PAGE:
Section 70 relates to Family Group Conferences and makes provision for the Children’s Court to cause a family group conference to be set up involving the parties in the matter including any other family members of the child in order to find solutions for any problem involving the child. The Court must appoint a suitably qualified person or organization to facilitate at the family conference and it is here where mediators and facilitators whether legal or mental health professionals will be heavily involved. Naturally the facilitators are to keep a record of any agreement of settlement reached and any fact emerging from such conference which ought to be brought to the notice of the Court and then consider any report filed when the matter is heard. It is therefore clear that this Family Group Conference would not be on a without prejudice basis but further details hereof will be set out in the Regulations (which are still to be drafted).
Similarly Section 71 relates to “other lay forums”. Here the Children’s Court may refer a matter to any appropriate lay forum including a traditional authority in an attempt to settle the matter by way of mediation out of Court. Here mediation is specifically referred to and both legal and mental health professional mediators will be of assistance in bringing about a resolution in a non-adversarial manner. The only issue which is specifically excluded from any issue to be mediated is that of alleged abuse or sexual abuse of a child. Once again, the Court may prescribe the manner in which the record is kept in any agreement of settlement or any fact emerging from such conference and will consider a report on the proceedings when the matter is heard.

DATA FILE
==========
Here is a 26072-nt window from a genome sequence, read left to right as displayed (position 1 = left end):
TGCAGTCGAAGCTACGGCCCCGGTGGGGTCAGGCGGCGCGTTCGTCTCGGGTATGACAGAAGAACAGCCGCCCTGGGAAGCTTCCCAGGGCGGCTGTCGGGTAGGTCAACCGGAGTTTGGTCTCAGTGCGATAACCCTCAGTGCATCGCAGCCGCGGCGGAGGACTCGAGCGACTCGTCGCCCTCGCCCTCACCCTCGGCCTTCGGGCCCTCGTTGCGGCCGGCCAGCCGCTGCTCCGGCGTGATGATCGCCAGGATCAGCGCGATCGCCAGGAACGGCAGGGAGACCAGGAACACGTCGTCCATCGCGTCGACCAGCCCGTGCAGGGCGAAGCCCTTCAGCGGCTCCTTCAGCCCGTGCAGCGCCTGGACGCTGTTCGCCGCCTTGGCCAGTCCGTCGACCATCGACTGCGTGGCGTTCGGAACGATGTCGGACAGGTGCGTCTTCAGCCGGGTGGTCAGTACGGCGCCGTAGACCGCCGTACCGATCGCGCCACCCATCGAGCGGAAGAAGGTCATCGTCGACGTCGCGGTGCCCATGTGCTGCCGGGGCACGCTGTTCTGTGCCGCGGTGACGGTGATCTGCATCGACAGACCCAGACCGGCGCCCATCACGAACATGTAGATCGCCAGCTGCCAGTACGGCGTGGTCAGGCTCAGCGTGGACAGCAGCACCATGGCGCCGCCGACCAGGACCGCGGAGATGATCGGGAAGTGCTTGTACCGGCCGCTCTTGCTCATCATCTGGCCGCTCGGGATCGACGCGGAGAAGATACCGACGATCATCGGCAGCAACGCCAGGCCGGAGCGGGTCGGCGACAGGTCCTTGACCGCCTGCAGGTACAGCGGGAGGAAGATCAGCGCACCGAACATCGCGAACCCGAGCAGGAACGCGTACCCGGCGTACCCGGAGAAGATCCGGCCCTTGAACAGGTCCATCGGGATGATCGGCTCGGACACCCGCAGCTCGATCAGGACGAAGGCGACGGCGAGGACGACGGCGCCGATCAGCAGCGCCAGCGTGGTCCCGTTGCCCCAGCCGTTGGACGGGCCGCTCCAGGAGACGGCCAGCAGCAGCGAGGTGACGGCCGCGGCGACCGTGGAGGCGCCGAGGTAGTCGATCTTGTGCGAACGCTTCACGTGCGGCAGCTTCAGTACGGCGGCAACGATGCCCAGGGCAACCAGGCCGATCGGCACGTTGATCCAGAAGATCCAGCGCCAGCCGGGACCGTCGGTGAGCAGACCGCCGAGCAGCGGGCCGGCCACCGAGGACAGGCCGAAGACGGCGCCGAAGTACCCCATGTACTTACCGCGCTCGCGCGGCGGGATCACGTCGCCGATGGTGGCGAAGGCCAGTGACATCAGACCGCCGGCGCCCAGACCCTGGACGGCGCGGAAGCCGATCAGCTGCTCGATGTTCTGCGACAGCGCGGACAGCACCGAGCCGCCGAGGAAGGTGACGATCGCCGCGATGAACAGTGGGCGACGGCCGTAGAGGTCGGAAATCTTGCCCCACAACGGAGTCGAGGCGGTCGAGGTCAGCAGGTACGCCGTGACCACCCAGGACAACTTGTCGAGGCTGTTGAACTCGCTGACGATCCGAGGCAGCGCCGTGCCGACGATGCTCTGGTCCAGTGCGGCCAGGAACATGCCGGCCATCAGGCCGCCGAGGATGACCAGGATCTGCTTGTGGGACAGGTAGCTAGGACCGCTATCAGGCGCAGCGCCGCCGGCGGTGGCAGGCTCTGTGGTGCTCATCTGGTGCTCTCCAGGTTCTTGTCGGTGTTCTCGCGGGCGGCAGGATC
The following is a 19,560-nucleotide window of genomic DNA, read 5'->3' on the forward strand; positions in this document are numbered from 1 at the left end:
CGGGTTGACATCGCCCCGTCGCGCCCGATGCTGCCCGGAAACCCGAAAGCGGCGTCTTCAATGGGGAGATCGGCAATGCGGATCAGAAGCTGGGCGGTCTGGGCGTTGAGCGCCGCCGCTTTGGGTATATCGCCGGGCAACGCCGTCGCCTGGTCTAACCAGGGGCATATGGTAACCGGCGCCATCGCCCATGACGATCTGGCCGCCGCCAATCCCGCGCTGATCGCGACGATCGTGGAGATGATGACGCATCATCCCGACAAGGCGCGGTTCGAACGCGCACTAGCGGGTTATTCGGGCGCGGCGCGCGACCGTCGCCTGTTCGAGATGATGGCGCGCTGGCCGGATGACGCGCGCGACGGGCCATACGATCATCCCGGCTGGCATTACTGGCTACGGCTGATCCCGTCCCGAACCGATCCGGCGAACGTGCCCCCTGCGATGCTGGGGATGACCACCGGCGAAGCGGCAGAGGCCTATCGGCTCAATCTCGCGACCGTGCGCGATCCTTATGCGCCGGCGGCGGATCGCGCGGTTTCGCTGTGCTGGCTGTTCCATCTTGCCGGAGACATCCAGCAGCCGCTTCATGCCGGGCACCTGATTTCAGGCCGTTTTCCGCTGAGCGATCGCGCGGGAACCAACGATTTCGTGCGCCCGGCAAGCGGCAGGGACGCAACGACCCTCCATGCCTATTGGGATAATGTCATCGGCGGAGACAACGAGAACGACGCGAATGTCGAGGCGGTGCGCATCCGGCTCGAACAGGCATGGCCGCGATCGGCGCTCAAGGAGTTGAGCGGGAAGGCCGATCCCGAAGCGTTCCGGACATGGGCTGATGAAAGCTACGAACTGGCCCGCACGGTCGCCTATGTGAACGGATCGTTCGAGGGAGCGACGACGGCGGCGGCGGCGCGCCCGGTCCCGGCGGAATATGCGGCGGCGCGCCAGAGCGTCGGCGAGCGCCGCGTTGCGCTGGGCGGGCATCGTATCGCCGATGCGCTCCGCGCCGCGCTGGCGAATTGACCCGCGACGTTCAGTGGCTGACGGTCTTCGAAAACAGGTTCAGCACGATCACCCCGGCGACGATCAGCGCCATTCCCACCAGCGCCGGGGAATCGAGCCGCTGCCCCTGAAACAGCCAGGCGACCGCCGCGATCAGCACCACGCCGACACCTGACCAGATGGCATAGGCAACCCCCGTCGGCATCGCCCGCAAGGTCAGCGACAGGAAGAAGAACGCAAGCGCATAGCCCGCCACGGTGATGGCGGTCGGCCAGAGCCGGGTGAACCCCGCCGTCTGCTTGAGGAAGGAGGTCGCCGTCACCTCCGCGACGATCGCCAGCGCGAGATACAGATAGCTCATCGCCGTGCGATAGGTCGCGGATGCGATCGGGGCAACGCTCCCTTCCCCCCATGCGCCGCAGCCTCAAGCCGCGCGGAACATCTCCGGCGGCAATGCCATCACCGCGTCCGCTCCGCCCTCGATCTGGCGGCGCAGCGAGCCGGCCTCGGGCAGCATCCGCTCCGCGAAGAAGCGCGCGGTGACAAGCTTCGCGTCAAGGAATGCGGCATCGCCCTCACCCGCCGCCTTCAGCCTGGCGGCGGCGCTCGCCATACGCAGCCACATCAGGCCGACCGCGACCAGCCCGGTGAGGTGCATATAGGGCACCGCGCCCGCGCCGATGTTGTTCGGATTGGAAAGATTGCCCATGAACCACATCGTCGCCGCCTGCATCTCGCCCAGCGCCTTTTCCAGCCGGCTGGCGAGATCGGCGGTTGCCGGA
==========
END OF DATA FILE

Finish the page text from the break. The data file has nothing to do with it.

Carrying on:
Section 72 relates to matters settled out of Court wherein a settlement which has been accepted by all parties and signed by all parties is submitted by the Clerk of the Court to the Children’s Court for confirmation or rejection. The Court may confirm the settlement and make it an Order of Court or, before deciding the matter refer the settlement back to parties for reconsideration of any specific issue or naturally reject the settlement.
An interesting section is Section 150 which relates to a child in need of care and protection. Herein specific remedial provision is made whereby it is found, after investigation by a Social Worker that a child who has been referred for investigation (in terms of sub-section 2) as a possible victim of child labour or in a child headed house-hold is found not to be a child in need of care or protection, the provision is made for the social worker to take such measures necessary to assist the child which could include mediation and various other services.
Section 155 relates to decisions of whether a child is in need of care and protection. Herein a social worker must investigate the matter before the child is brought before the Children’s Court and within 90 days compile a report on whether the child is in need of care and protection. It is open to the social worker to set out, in their report measures recommended to assist the family which could include mediation. The act takes a large leap forward in looking at alternative ways in which to resolve disputes, looks to move away from the adversarial approach to a more inclusive, participatory and softer approach to ensure that the best interests of the children are paramount and to resolve matters and disputes in a more gentle, humane and less adversarial manner. Mediation will play a very important part in this process and it is gratifying to note that the legislature has finally come to realize the importance of mediation.